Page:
You can call it a marriage of convenience, or a bond made out of necessity, but however you describe it, the joint bid by Grab and Singtel today for a digital full banking licence in Singapore is one that makes sense for both parties.
The two companies said today that they would establish a consortium to be one of the first such banking entities in Singapore, following a major liberalisation in the sector this year.
This means the consortium, 60 per cent owned by Grab and 40 per cent by Singtel, will be able to offer deposits and lend money to both retail and non-retail customers. Yes, as direct competitors to incumbents such as DBS and Oversea-Chinese Banking Corporation.
Yet, the new entrant, if the government regulator eventually gives the green light, will not be so keen to go after the same turf that traditional players have staked out for years.
There are lots of greenfield opportunities that both Grab and Singtel can grab, sorry for the pun, because they are already dealing with huge customer bases and have some form of e-payment offerings.
While the traditional banks may know your net worth, these two challengers will have a lot of minute data, for example, where you frequently travel to or whom you always contact.
This treasure trove of information is key to them selling the right products to you. Instead of endless mailers from the banks telling you to sign up for another new credit card or insurance policy, the digital banks do not have legacy systems and operating processes to hamper them.
They already offer e-wallet services today, which enable users to buy stuff and transfer money easily on the mobile phone, an increasingly important device that is reducing the importance of old banking accounts.
In this arena, Grab the “everything” app and Singtel the telecom operator have the upper hand. Extending existing services to a full banking offering is something that is logical in the long term.
It’s not too far fetched to have your telco offer to lend you money for a purchase, much like a bank would dangle low-interest loans for you to buy a watch, car or house. But the offer might come straight on your app or phone, so you get your instant gratification, for better or worse.
A digital bank also means that transactions are done mostly digitally, so you likely won’t be visiting a bank branch. When was the last time you actually wanted to visit a bank branch, anyway? If you could, you’d rather do things digitally and avoid the queues.
The joint bid by Singtel and Grab also helps both parties. Facing a tough market in traditional telecom services in Singapore and abroad, Singtel is looking for a new revenue streams, while Grab would do well to leverage on Singtel’s network infrastructure, which can be relied on to deliver digital services reliably.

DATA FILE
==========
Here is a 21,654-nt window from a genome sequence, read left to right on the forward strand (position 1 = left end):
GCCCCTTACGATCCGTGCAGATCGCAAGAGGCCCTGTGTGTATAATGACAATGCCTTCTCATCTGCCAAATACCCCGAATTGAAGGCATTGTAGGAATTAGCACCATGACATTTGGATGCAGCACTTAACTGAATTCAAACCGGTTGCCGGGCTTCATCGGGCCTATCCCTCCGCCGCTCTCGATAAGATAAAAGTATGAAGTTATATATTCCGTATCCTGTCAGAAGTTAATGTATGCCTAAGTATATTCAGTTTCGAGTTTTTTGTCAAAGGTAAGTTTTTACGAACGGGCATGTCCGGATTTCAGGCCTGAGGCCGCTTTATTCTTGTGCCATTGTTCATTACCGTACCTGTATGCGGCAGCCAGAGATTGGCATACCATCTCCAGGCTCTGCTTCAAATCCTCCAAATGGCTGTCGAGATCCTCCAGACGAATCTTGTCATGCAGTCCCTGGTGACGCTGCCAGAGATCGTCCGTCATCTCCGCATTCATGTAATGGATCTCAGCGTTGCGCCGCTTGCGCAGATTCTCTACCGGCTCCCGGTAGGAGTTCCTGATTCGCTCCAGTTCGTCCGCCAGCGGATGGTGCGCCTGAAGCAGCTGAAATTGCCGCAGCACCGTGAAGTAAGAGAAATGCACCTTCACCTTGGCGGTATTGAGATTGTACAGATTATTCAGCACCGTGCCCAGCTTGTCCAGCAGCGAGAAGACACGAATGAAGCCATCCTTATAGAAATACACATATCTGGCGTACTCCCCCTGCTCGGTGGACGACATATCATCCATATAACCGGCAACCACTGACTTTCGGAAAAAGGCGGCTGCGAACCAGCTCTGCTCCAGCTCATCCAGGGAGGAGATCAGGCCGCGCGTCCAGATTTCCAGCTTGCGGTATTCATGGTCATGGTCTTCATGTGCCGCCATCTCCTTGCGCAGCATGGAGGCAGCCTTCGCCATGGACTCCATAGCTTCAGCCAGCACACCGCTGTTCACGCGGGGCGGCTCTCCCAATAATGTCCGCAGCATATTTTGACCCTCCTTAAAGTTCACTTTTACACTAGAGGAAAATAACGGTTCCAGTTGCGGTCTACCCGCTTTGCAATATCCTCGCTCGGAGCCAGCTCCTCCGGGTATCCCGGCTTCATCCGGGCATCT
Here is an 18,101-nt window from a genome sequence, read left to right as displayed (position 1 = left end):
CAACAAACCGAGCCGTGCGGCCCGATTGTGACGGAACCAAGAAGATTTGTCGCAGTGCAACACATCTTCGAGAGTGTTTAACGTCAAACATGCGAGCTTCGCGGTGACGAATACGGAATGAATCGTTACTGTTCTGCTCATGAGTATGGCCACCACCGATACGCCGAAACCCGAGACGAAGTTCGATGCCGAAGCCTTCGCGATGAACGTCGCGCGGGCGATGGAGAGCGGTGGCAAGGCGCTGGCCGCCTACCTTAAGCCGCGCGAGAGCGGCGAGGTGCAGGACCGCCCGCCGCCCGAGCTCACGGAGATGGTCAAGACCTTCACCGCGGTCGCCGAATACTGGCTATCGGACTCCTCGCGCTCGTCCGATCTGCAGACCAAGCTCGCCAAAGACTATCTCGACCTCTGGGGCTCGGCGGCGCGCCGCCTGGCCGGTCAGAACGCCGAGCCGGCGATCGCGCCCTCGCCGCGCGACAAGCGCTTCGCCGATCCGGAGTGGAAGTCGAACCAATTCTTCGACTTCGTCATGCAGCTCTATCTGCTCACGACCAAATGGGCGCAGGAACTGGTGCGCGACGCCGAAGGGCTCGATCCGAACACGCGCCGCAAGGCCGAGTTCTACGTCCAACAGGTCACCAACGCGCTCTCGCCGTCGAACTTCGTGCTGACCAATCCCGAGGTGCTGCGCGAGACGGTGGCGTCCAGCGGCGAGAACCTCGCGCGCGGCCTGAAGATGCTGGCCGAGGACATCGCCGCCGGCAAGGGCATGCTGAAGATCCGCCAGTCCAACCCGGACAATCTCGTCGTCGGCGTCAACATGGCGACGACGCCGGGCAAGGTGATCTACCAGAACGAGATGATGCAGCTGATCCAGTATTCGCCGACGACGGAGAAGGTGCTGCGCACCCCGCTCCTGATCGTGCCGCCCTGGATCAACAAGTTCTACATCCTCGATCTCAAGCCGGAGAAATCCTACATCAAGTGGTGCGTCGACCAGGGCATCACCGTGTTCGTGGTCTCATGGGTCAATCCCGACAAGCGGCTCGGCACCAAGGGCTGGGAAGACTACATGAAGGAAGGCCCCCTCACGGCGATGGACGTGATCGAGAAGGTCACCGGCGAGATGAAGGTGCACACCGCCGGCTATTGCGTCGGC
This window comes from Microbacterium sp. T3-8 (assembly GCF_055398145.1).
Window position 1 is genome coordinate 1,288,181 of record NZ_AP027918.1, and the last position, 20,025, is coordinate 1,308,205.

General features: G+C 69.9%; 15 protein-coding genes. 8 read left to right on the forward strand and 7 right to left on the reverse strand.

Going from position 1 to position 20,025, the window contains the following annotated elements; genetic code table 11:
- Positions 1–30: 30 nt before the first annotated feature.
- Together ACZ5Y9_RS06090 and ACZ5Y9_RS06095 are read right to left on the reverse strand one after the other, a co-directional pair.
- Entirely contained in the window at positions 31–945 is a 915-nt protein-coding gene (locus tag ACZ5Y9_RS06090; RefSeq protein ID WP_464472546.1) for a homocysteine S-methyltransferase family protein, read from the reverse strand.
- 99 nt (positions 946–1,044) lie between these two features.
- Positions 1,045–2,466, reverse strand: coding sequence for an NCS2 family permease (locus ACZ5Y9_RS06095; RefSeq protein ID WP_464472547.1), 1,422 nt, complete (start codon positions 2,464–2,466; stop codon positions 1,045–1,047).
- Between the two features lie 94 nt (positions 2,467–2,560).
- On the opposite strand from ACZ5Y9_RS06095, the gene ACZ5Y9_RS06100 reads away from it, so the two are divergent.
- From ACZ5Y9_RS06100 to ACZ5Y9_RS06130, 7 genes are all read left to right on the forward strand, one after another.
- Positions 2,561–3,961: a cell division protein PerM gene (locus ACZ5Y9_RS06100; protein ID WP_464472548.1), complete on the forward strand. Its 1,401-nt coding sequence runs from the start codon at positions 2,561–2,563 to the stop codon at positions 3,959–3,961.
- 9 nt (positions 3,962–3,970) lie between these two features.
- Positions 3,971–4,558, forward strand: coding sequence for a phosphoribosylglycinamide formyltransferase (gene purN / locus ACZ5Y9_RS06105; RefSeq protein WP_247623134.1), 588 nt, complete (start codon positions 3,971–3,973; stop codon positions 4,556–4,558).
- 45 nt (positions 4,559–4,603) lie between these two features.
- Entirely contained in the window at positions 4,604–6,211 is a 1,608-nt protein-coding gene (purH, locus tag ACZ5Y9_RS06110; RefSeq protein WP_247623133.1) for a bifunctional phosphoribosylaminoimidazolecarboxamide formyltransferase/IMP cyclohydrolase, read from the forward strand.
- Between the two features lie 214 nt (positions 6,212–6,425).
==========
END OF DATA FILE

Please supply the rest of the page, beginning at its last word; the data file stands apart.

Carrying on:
Though the new players promise disruption and better deals for consumers, the idea of telcos becoming banks isn’t new. Back in the 2000s, some of them already harboured ambitions to offer banking services on the mobile phone.
The technology was not quite ready back then. Plus, if you asked most regulators around the world then, many would have thought that banking was a sector that was safe from disruption.
The situation is different now, of course. Singapore’s move to offer digital banking licenses is already behind regional rival Hong Kong’s. The Special Administrative Region gave out eight digital-only “virtual banking” licences in March this year.
There is good reason for the Monetary Authority of Singapore to be careful, to be fair. It has told these new digital players to show they can make money, rather than simply grow like a tech startup while piling up the losses.
After all, a bank can’t keep losing money, because folks who put money in their bank accounts are not investors but people who trust the bank to safekeep it.
This is also where Grab needs the stability of Singtel. No matter how big its ride-hailing or food delivery operations are in Southeast Asia, it is still losing money. It hasn’t turned in a profit, quarter after quarter, like Singtel.
The last thing you want is for a digital bank to lose all of its customers’ deposits. We’ve already seen that when tech startups up and go without notice – remember oBike – and it’s probably a good thing that digital banks are regulated stringently from the start.
If the regulators do grant them a licence, it will be interesting to see what Grab and Singtel can come up with. That’s not forgetting other prospective players in Singapore, such as Razer, which now offers an e-wallet. The new year looks set to bring disruption to the banking market.